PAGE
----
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Old 01-23-2008, 01:29 PM   #1 (permalink)
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Electric Blanket to help reduce home heating needs?

So I turn the heat down throw on a couple of extra blankets one of which is electric to sleep and save a little. I stick the Kill-A-Watt on it and when I check it this morning the thing pulls .5KW an hour. That's a shocker. Those blankets pull a lot of watts.

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Old 01-23-2008, 01:32 PM   #2 (permalink)
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That they do!

Have you seen the heated mattress covers? Those looks better than blankets for that same thing,
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Old 01-23-2008, 01:44 PM   #3 (permalink)
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I've measured our heated mattress pad at a penny or less per side per night. I'm shocked that an electric blanket would pull that much current.
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Old 01-26-2008, 12:59 AM   #4 (permalink)
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The wife has recently wanted to turn on a small electric space heater on at night. I know that the thing probably pulls tons of watts, and it doesn't even heat the room up that much.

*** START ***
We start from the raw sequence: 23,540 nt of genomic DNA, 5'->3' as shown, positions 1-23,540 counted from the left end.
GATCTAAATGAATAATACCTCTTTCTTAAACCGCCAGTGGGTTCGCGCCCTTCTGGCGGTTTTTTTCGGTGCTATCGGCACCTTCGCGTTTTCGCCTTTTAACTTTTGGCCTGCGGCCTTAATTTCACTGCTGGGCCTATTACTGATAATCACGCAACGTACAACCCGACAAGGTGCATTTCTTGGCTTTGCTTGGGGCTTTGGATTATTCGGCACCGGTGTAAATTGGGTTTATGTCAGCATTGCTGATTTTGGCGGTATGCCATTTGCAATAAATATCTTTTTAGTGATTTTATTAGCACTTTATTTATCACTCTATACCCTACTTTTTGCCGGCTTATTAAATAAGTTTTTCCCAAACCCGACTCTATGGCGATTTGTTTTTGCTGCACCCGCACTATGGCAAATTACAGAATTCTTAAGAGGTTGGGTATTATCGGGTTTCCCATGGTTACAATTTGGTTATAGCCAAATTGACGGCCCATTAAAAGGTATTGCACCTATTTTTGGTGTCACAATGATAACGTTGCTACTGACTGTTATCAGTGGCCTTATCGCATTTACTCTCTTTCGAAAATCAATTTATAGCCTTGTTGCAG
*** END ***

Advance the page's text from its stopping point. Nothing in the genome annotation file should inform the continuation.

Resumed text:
I recently convinced her to start microwaving 1L of water in a Nalgene bottle and keeping that under the covers. If you get the water just to the boiling point it'll keep hot nearly all night. Plus it's more noticeably warm than a space heater (or even an electric blanket)
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Old 01-26-2008, 01:22 AM   #5 (permalink)
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Electric blankets do pull a lot of heat, but at least they put it where you need it.

I can tell you that I will never again buy any sort of appliance without taking the Killawatt with me to the store and see how efficient the appliance REALLY is!
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Old 01-27-2008, 05:22 AM   #6 (permalink)
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My sunbeam electric mattress pad (Queen size bed) pulls 350 watts max. I keep it at 2 or 3. Has one controller per side. Ranges from low-8.
I haven't got a kill o watt (ordered one last week), but I do know that the wattage rating on items is max rating. So in my case I don't think that I'm pulling that much. But now you have given me something to think about.
I keep heat at 62 at night and 68 durring the days that the family is here. If its just me I drop down to 65.
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Old 01-30-2008, 09:15 PM   #7 (permalink)
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Electric bill

My gosh no wonder my electric bill was so high!
Does anyone knows about a good energy efficient blanket?

Last edited by bloodymaryjane; 01-30-2008 at 10:41 PM..
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Old 01-30-2008, 11:07 PM   #8 (permalink)